A more fundamental way of understanding the true costs to an investor of this interest rate manipulation, is to look at the return spreads for the investors who are in the market. You as an individual investor, as well as the Wall Street firms, are all investing in expectation of a positive return. As fellow buyers, you are effectively in competition with each other, where the high bid gets the asset. The difference between you is that as an individual who is simply buying assets, you are investing with the reasonable expectation that you will be able to deduct inflation, take out any expected losses in the investment category you're purchasing, take out taxes, and still come out ahead.

The problems with this approach are succinctly illustrated in the chart above, which assumes that an investor earns a 6% return, with the same 5.85% inflationary environment we assumed for our subsidized borrowing chart. The issue with your 6% investment return is twofold. First, the purchasing power of your $1 million investment fell by $58,500, meaning your real profit (after-inflation) was only $1,500. Moreover, that is a pre-tax profit, and your tax-bill is based upon the entire $60,000 in nominal income. Whoops. So after subtracting $18,000 in taxes based upon a combined marginal tax rate of 30%, the ending after-tax and after-inflation results of buying a 6% investment in a time of 5.85% inflation, is a loss of $16,500 in real terms, or 1.6% of our starting $1 million investment.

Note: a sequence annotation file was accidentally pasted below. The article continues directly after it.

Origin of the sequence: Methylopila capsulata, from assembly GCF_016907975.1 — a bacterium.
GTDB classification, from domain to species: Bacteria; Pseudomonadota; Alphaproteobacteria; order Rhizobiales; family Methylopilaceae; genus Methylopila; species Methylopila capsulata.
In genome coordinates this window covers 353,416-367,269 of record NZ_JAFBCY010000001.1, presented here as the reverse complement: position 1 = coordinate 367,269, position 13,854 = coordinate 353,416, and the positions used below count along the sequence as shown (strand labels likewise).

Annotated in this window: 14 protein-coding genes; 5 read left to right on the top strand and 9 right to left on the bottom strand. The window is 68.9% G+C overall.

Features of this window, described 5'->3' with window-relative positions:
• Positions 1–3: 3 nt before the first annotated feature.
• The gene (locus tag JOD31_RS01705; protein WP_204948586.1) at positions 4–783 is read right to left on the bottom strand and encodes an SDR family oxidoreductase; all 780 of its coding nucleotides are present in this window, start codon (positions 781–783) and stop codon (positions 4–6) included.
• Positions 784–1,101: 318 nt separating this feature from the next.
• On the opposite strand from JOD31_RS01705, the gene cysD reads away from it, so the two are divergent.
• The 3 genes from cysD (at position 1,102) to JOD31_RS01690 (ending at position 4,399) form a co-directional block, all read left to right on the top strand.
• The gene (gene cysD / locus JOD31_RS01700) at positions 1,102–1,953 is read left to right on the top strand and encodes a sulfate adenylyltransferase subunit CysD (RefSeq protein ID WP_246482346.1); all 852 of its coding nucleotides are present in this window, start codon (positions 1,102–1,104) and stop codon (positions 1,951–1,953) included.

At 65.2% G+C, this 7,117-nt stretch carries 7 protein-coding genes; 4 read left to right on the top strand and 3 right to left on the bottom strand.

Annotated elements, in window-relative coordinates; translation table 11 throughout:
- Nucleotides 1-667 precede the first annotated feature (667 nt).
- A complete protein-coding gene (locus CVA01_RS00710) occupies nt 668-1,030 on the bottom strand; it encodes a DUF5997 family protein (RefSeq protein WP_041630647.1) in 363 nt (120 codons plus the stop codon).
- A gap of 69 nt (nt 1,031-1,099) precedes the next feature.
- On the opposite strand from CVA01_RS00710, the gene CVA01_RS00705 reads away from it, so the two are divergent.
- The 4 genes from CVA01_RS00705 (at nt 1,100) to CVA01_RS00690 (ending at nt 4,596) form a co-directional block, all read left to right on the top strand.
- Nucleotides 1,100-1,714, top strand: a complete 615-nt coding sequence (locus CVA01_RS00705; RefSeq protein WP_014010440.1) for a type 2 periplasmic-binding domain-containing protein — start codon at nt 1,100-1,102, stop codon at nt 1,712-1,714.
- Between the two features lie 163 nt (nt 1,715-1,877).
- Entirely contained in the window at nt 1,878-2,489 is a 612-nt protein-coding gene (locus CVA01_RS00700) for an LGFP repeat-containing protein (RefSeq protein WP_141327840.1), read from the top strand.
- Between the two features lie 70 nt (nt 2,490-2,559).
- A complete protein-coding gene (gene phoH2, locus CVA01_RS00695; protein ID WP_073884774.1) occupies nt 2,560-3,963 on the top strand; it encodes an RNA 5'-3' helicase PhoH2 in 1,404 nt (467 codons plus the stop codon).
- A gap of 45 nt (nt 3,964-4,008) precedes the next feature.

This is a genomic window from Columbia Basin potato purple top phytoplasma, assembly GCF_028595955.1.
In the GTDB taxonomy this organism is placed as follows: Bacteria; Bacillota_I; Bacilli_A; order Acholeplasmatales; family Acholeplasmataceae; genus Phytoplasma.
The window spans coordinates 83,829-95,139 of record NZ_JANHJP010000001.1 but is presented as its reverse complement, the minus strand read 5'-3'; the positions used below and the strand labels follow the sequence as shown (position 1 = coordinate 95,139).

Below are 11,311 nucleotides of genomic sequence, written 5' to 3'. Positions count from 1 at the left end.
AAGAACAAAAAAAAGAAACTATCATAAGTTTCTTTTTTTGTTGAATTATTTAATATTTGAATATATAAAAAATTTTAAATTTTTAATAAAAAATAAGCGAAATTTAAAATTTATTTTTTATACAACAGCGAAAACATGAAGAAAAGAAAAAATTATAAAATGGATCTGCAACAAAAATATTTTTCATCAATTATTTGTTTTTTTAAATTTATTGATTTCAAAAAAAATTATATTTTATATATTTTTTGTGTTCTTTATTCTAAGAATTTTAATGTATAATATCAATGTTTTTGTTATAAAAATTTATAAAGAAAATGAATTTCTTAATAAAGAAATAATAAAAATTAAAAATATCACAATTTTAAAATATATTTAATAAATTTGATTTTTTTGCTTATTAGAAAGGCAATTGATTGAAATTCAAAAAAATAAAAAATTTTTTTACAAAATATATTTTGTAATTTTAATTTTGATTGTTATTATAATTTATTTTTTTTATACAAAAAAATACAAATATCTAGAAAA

(This brief summary assumes a basic understanding of the principles of inflation taxes. If you found it hard to follow, or it was a new perspective for you, then the articles "Seizing Your Assets" and "Real Investment Taxes Are 256% Higher" that are contained within the "Turning Inflation Into Wealth" mini-course may be helpful to you.)

Tilting The Playing Field

So the investment results are poor for an ordinary investor if he or she buys an asset under the conditions illustrated. But what happens with that same investment if you are a major Wall Street firm whose capital base and profits are in need of propping up, and you are receiving an interest rate subsidy courtesy of the Federal Reserve? To understand the liability-based bailout of Wall Street that is underway right now, you need to understand the chart below: